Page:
So, I'm a nerd. Duh... I write sci-fi and fantasy. It kinda goes with the turf. Select your adjective, Nerd, Geek, whatever, I pretty much fit the bill.
As I've told people, "My geekness cannot easily be measured." We're Harry Potter fans at my house, I'm a Ravenclaw. I'm more a Star Wars person than Star Trek, though Discovery was pretty epic. Battlestar Galactica is a series my wife and I rewatch every year. I like my sci-fi gritty. And just so we're all on the same page, I'm a dyed-in-the-wool-Browncoat. I do aim to misbehave more often than I probably should.
I nerd out about metal working and sculpture, that's what I did when I was in art school, after all. Historical nerding is something I can go way down the rabbit hole on. It could be the details of nineteenth century saber use, or why modern folks don't seem to get just how important a waistcoat is and the differences in waistcoat length between 1750 and 1780. And then there is primitive technology... How to make fire without matches, twining thread from milk weed, or building a metal casting furnace from only clay, straw and sand based on a Bronze-Age design... The list goes on and on (and on and on and on).
As a writer, all of these spheres of geekdom inform my writing. Every writer does research. I like to live some of mine. I like to get my hands dirty. And I know there are other writers who do the same thing. Being a Geek or a Nerd isn't the epithet that it was when I was growing up. People have come to realize that geeks and nerds are some of the smartest people they will ever meet. That's a great thing.
Not every artist or creative is a geek. I've met plenty of artists who looked down their noses at me because I went into the woods wearing eighteenth century woodsman's clothing to sleep rough in front of a camp fire. And historical reenacting is filled with people who are conservative, who looked askance at me for being a sci-fi nerd. So, there are all kinds of 'steps of geek/nerddom.'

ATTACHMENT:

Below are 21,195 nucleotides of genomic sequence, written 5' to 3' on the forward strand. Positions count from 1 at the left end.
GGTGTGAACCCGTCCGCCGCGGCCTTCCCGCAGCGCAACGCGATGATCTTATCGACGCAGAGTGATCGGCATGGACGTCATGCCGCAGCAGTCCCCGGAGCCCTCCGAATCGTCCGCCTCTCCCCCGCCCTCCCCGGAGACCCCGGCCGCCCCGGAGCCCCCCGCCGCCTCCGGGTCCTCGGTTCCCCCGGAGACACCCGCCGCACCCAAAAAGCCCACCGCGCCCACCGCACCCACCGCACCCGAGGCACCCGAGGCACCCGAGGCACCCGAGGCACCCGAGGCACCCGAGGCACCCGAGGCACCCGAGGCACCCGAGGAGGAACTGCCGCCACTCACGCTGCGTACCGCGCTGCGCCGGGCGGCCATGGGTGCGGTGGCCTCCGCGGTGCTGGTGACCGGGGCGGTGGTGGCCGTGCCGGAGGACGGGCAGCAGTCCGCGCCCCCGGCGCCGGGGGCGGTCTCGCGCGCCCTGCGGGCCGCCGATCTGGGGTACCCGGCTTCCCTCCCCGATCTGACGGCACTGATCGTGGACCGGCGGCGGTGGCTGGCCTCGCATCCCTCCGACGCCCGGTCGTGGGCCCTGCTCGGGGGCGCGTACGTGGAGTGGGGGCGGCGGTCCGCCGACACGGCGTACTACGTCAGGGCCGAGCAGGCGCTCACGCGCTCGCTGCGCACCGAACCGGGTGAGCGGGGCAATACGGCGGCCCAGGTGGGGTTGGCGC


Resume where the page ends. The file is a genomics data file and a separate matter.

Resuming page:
Someone once told me to "Write the stories I want to read." What a fantastic piece of advice! I didn't have to write things that fit someone else's framework, just what stories I wanted to hear.
I am a Star Wars fan because I saw "A New Hope" when I was thirteen. I was exactly the right age to be affected by it and it changed everything for me. I'd grown up watching Star Trek, but suddenly there was this grittier (by the standards of the time in 1977) heroic story with mind-blowing special effects.
I started writing fanfic about it immediately. I gobbled up "Splinter of the Mind's Eye," and that set my interest in expanded world/universe storytelling.
"When he created ‘Star Wars,’ George Lucas built a universe that sparked the imagination, and inspired others to create. He opened up that universe to be a creative space for other people to tell their own tales. This became the Expanded Universe, or EU, of comics, novels, videogames and more." - Lucasfilm sets record straight on Star Wars Expanded Universe
One of the key things I learned from this was the idea of "myth" in a fictional world. The same story could be told from different points of view within the same universe and that story could be wildly different because it was based on the perception of those telling it. In a universe the size of Star Wars, that meant there could be wildly different versions of the same event.